Exports continue weak performance with fall of 4% for May
Decline in exports of medical and pharmaceutical products drives decrease
Comparing May 2013 with May 2012, the value of exports decreased by 6 per cent (€448 million) to €7.1 billion. Photographer: Aidan Crawley/Bloomberg
Exports of medical and pharmaceutical products declined 26 per cent or €579 million in May, according to new figures from the Central Statistics Office.
Preliminary figures for May indicate a 4 per cent (€314 million) decrease in seasonally adjusted exports and a 2 per cent (€69 million) decrease in seasonally adjusted imports resulting in a 7 per cent decrease in the trade surplus.
The main drivers behind the decrease were the 26 per cent decline in exports of medical and pharmaceutical products, and a 72 per cent (€132 million) drop in exports of petroleum products and related materials.
Comparing May 2013 with May 2012, the value of exports decreased by 6 per cent (€448 million) to €7.1 billion. Food and live exports, a largely indigenous industry, was the best performing export category, rising by 7 per cent in the year to date.
The value of imports decreased by 4 per cent (€159 million) or to €3.9 billion. The largest decrease in imports was the import of other transport equipment (including aircraft) which declined by €274 million or 93 per cent.
The EU accounted for €4.04 billion (56 per cent) of total exports in May, while the US was the main non-EU destination, accounting for 19 per cent or €1.3 billion of total exports.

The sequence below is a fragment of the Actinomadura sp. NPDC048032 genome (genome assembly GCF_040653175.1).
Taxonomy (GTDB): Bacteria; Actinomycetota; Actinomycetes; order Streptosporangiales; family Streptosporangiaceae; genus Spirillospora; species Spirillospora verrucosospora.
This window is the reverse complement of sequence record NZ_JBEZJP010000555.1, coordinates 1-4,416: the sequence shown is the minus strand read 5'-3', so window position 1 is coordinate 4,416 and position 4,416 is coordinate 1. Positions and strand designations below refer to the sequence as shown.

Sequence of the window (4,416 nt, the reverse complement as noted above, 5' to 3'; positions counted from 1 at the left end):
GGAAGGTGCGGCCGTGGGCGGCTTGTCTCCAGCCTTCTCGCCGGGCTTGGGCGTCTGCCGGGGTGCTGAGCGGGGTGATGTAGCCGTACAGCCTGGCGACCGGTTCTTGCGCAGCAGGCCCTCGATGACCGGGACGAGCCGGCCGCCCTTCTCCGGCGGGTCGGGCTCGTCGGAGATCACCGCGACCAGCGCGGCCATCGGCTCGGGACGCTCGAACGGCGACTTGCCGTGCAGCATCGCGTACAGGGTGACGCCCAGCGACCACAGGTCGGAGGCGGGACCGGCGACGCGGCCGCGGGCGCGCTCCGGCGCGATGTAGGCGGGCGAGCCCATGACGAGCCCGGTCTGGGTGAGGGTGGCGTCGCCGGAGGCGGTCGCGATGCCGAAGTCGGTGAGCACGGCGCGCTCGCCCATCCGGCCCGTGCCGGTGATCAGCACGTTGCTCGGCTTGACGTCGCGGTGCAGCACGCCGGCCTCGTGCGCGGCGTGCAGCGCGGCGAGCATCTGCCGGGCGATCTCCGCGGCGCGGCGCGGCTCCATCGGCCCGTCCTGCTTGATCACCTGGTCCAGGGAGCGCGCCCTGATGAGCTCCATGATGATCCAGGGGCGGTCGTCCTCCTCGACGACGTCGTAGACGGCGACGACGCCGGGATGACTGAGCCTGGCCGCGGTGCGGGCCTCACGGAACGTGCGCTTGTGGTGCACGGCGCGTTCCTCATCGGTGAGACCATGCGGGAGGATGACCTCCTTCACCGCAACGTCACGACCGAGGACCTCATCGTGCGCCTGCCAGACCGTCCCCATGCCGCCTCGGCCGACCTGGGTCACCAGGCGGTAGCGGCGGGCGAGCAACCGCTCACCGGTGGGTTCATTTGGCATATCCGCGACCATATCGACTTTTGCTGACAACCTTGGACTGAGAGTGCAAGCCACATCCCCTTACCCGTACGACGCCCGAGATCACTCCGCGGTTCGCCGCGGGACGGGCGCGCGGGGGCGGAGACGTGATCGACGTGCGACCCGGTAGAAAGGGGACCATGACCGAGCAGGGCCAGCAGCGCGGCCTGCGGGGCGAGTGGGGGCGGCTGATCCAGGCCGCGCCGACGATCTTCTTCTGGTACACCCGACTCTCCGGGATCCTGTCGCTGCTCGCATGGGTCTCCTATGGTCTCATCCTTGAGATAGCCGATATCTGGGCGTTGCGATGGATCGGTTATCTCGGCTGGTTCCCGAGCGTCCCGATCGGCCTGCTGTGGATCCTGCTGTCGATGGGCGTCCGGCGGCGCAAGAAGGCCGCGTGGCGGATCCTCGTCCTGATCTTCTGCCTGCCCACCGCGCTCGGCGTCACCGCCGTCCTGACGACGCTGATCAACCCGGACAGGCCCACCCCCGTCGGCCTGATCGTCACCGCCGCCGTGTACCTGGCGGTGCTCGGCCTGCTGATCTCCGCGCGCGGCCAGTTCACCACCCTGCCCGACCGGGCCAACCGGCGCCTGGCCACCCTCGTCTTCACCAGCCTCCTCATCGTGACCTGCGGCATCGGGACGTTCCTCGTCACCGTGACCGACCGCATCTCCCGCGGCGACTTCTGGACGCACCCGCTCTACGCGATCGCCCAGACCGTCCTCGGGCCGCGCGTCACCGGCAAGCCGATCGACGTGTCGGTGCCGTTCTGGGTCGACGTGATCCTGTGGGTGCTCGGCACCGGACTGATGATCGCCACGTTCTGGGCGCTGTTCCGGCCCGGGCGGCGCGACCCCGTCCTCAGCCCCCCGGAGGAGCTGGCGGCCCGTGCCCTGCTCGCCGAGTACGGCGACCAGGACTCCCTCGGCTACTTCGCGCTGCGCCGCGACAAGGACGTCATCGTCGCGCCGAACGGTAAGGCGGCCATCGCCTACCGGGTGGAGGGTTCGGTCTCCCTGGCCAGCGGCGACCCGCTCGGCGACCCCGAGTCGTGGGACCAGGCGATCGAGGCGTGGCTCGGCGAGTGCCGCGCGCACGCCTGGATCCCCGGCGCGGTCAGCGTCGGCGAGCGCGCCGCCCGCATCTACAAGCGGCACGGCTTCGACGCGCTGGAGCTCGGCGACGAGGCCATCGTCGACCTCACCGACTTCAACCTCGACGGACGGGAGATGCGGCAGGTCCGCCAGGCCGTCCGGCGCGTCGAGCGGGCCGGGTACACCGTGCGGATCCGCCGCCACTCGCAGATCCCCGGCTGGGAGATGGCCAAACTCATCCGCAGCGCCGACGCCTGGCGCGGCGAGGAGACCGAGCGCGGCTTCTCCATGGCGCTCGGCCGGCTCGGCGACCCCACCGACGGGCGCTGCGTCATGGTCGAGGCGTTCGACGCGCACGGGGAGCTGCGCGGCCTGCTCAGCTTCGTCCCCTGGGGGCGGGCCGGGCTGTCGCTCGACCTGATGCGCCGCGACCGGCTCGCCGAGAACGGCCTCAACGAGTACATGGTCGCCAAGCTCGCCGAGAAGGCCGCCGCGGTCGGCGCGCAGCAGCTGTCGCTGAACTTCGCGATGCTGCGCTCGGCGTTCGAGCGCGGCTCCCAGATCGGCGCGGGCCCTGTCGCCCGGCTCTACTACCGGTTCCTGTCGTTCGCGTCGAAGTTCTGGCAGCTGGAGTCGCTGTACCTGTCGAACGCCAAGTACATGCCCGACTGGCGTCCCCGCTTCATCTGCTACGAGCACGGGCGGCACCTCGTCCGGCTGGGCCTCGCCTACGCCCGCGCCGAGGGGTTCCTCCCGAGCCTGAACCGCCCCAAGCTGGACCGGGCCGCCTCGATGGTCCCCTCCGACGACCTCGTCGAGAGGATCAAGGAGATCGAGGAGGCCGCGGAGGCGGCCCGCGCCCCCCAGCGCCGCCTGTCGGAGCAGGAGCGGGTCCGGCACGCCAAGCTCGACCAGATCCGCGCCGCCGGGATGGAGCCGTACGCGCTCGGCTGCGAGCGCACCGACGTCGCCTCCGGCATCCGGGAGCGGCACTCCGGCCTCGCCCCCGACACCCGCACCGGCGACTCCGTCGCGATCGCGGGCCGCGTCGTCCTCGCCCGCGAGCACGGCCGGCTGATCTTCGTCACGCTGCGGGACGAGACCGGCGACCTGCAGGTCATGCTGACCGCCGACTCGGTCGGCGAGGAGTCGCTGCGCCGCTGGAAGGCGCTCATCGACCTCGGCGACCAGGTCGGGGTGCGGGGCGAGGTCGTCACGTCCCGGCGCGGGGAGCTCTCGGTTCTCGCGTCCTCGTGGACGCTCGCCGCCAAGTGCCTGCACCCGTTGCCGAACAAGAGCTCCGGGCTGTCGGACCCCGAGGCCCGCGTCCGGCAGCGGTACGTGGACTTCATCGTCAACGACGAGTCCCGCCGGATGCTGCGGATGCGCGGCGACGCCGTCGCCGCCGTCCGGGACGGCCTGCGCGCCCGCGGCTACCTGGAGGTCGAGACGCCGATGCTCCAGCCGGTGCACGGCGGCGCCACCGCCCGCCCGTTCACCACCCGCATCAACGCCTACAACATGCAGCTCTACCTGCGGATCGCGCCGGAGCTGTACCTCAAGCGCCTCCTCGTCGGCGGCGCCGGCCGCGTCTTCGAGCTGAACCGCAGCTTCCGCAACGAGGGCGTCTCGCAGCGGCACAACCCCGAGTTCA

Expiration of patents
Stockbroker Goodbody attributed the decline in the value of pharmaceutical exports to the expiration of patents on a number of blockbuster drugs manufactured by high-profile companies in Ireland.
It said the announcement by US drug manufacturer Pfizer that it will invest more than €100 million in upgrading two of its Irish plants to accommodate work on new drugs was encouraging.
However as these drugs will take some time to come on stream it warned that “pharmaceuticals will continue to weigh on Irish goods exports for some time”.
Stockbroker Merrion said that while the export sector will remain the key growth engine of the Irish economy for some time to come, there were, “clear downside risks in the short term, especially in relation to external demand”.
It said the sustainability of the positive contribution from the chemicals sector was a cause for concern.